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PIERRE (AP) — Gov. Dennis Daugaard has signed into law a bill that he proposed to address potential oil pipeline protests in South Dakota. The Republican this week signed the measure, which imposes new penalties for standing in the highway to stop traffic or trespassing in posted emergency areas. Under some circumstances, it also allows the commissioner of school and public lands, at the request of the governor and local sheriff, to block groups larger than 20 people from gathering on land under the office's supervision.
RAPID CITY (AP) — A federal judge has vacated a nearly $1 million trademark infringement award made to the owners of the Sturgis Motorcycle Rally brand. SMRI sued Walmart and a Rapid City retailer for improperly using the Sturgis trademark on merchandise. A jury awarded $912,500 to SMRI following a civil trial in October 2015. Federal Judge Jeffrey Viken has upheld SMRI's trademark rights, but set aside the jury award against the defendants.
RAPID CITY (AP) — A bond of $500,000 cash has been set for a Rapids City man accused in a fatal stabbing at a local motel. Twenty-three-year-old Vincent Mousseaux is charged with first-degree murder and an alternative of second-degree murder in the death of Deziree Martinez at the Price Motel last Wednesday. Mousseaux was arrested Thursday. He appeared in 7th Judicial Court Monday. The Rapid City Journal says Mousseaux is also facing alternate charges of aggravated assault. Police say he stabbed another person in the hotel room.
YANKTON (AP) — South Dakota's largest county has sued a state-run mental health hospital after it denied a criminal defendant despite a judge's order to admit him. The Argus Leader reports the Minnehaha County Public Defender's Office filed the suit last week on behalf of 18-year-old Sampson Balu, who was denied admittance into Yankton's Human Services Center last month. County officials were told while transporting Balu to the hospital that there was no "bed space" available.
BISMARCK, N.D. (AP) — Sioux tribes suing to stop the Dakota Access pipeline want a federal judge to head off the imminent flow of oil. Judge James Boasberg last week rejected the request of the Standing Rock and Cheyenne River Sioux to stop construction of the final segment of the pipeline that would move oil from North Dakota to Illinois. Developer Energy Transfer Partners says the pipeline could begin operating this week.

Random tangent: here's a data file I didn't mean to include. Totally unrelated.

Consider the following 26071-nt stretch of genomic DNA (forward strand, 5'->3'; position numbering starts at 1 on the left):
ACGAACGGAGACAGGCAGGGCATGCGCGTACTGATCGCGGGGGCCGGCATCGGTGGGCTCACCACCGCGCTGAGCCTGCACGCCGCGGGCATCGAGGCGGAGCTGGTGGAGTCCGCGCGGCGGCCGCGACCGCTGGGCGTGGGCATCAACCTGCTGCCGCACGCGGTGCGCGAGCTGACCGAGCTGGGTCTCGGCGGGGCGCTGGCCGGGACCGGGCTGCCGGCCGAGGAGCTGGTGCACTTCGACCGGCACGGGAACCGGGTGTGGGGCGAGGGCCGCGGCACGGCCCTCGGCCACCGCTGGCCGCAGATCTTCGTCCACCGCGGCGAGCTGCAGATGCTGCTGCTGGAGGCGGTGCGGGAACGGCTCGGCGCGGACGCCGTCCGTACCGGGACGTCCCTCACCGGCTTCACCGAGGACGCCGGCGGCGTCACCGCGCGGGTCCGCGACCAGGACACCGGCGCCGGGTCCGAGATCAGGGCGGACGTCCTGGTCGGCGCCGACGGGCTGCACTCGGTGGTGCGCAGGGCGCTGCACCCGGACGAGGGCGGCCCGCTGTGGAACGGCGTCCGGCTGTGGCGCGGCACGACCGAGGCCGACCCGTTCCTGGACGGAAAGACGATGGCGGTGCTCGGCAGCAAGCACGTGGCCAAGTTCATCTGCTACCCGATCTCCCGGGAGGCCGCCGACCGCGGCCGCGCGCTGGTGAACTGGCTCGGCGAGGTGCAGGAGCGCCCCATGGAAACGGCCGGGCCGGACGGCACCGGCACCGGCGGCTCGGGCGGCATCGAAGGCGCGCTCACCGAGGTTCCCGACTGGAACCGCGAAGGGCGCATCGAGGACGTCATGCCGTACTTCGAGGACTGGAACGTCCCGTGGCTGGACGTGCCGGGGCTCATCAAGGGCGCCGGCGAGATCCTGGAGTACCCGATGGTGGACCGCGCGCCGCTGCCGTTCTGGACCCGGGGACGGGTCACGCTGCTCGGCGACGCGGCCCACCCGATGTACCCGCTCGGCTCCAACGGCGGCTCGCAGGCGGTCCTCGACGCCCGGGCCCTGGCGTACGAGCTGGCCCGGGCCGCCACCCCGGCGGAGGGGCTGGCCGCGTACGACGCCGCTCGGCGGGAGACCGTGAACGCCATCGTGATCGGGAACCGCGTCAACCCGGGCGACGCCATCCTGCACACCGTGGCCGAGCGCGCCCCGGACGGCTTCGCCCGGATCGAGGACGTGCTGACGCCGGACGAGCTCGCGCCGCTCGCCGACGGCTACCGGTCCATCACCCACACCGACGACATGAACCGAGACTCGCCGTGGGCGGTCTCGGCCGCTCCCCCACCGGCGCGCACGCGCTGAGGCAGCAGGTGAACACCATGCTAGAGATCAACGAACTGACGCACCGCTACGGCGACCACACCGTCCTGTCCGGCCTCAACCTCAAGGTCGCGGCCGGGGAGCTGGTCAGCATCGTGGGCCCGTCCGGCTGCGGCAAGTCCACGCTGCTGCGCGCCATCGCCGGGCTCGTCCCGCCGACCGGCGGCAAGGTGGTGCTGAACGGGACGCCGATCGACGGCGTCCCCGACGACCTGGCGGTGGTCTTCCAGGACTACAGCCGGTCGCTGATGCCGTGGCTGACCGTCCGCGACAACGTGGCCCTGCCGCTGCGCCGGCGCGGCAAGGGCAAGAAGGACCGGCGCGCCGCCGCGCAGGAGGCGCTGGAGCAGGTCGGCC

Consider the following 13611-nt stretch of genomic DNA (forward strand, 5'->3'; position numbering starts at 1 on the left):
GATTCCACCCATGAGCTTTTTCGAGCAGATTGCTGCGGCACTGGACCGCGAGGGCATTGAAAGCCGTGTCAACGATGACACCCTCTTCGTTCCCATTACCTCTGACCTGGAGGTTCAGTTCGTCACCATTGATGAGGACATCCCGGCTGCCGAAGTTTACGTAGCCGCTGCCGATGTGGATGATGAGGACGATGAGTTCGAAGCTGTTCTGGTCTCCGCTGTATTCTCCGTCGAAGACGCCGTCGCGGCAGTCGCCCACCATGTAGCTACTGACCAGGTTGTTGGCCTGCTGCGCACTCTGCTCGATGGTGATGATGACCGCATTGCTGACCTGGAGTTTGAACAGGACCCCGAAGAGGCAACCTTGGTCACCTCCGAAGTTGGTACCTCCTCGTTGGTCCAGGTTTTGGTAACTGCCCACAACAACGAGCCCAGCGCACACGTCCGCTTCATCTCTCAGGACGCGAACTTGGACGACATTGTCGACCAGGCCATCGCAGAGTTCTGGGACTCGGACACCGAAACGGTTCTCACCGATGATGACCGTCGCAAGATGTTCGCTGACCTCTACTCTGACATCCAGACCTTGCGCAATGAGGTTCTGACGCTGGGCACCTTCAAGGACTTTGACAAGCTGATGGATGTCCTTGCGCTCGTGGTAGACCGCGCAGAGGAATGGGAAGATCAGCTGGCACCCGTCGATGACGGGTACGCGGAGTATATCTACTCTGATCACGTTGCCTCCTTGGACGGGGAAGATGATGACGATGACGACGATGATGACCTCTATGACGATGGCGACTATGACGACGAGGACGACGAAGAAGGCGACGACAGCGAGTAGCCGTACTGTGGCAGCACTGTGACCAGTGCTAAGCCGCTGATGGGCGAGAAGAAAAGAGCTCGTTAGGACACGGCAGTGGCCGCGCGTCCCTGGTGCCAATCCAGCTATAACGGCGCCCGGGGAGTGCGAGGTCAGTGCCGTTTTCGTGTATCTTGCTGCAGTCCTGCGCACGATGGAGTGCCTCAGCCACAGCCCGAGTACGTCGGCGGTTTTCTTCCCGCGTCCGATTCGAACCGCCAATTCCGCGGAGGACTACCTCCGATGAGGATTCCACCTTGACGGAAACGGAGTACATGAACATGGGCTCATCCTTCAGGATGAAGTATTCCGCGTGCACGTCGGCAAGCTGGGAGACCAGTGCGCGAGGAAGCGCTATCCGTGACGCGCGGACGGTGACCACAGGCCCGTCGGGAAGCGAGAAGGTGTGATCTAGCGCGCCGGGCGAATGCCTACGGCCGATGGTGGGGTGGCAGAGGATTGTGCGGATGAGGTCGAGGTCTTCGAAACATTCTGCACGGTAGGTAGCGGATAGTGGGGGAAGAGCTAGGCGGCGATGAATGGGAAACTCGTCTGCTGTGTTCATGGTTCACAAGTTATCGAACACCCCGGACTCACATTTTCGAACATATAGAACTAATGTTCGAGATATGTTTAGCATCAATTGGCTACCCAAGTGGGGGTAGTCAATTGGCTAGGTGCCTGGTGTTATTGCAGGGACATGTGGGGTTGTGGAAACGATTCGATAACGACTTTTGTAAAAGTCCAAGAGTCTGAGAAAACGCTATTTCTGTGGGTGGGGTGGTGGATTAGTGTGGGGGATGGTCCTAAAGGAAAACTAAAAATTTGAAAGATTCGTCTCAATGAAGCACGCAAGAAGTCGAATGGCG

BELLE FOURCHE (AP) — Officials are deciding whether to replace the nearly century-old rodeo arena grandstands at the Roundup Grounds Sports Complex in Belle Fourche, and how to pay for such a project. Mayor Gloria Landphere says work began on a master plan for the complex earlier this year. She says initial talks should focus on the financial aspects of the $1.2 million projected cost of replacing the grandstands at the city-owned complex. "It is a huge undertaking," Landphere said.
PIERRE — South Dakota lawmakers navigated lower-than-anticipated tax collections to pass a lean state budget, capping a difficult legislative session dominated by the repeal and patchwork replacement of government-ethics regulations that voters imposed in November.
BUFFALO (AP) — One person died and another was injured in a one-vehicle crash south of Buffalo, near the South Dakota and North Dakota border. The South Dakota Highway Patrol says a 24-year-old man lost control of a 2005 Freightliner semi-tractor he was driving without a trailer. The Friday morning crash killed a 60-year-old passenger, who was not wearing a seatbelt and was partially ejected from the vehicle. He was pronounced dead at the scene.
RAPID CITY (AP) — A newly proposed residential project in Rapid City aims to provide much-needed affordable housing. The Rapid City Journal reports that developer Hani Shafai wants to build between 80 and 100 multifamily apartments and about 70 to 75 single-family residential units that Shafai classifies as "affordable workforce housing." The units would be priced between $140,000 and $190,000.
SIOUX FALLS (AP) — The Sioux Falls School District has approved a nearly $1.3 million contract with a company to teach students about computer coding. The Argus Leader reports the contract with Code to the Future will create computer science immersion in three elementary schools this fall and in two middle schools in 2019. The company will train teachers and principals in how to bring coding and computer science into the existing curriculum.